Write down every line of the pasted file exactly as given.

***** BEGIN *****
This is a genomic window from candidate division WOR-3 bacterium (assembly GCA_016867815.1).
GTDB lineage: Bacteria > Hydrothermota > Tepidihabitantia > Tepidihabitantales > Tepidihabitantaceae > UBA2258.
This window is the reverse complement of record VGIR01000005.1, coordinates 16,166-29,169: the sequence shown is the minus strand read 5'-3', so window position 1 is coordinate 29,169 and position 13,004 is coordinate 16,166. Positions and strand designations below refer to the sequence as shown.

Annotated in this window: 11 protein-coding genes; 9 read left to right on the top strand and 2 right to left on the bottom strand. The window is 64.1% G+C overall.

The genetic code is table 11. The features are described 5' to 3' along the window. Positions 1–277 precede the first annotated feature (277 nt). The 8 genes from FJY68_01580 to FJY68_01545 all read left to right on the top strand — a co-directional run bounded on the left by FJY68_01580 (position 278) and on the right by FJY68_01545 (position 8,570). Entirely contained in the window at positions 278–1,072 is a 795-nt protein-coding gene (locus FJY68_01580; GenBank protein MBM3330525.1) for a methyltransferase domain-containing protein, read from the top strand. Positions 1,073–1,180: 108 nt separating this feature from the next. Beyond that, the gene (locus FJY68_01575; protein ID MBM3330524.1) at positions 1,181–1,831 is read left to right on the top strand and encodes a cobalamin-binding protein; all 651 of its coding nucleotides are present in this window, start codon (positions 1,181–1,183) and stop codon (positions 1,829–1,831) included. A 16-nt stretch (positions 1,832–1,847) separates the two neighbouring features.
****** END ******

This is a genomic window from candidate division WOR-3 bacterium (assembly GCA_016867815.1).
GTDB lineage: Bacteria > Hydrothermota > Tepidihabitantia > Tepidihabitantales > Tepidihabitantaceae > UBA2258.
This window is the reverse complement of record VGIR01000005.1, coordinates 16,166-29,169: the sequence shown is the minus strand read 5'-3', so window position 1 is coordinate 29,169 and position 13,004 is coordinate 16,166. Positions and strand designations below refer to the sequence as shown.

Annotated in this window: 11 protein-coding genes; 9 read left to right on the top strand and 2 right to left on the bottom strand. The window is 64.1% G+C overall.

The genetic code is table 11. The features are described 5' to 3' along the window. Positions 1–277 precede the first annotated feature (277 nt). The 8 genes from FJY68_01580 to FJY68_01545 all read left to right on the top strand — a co-directional run bounded on the left by FJY68_01580 (position 278) and on the right by FJY68_01545 (position 8,570). Entirely contained in the window at positions 278–1,072 is a 795-nt protein-coding gene (locus FJY68_01580; GenBank protein MBM3330525.1) for a methyltransferase domain-containing protein, read from the top strand. Positions 1,073–1,180: 108 nt separating this feature from the next. Beyond that, the gene (locus FJY68_01575; protein ID MBM3330524.1) at positions 1,181–1,831 is read left to right on the top strand and encodes a cobalamin-binding protein; all 651 of its coding nucleotides are present in this window, start codon (positions 1,181–1,183) and stop codon (positions 1,829–1,831) included. A 16-nt stretch (positions 1,832–1,847) separates the two neighbouring features.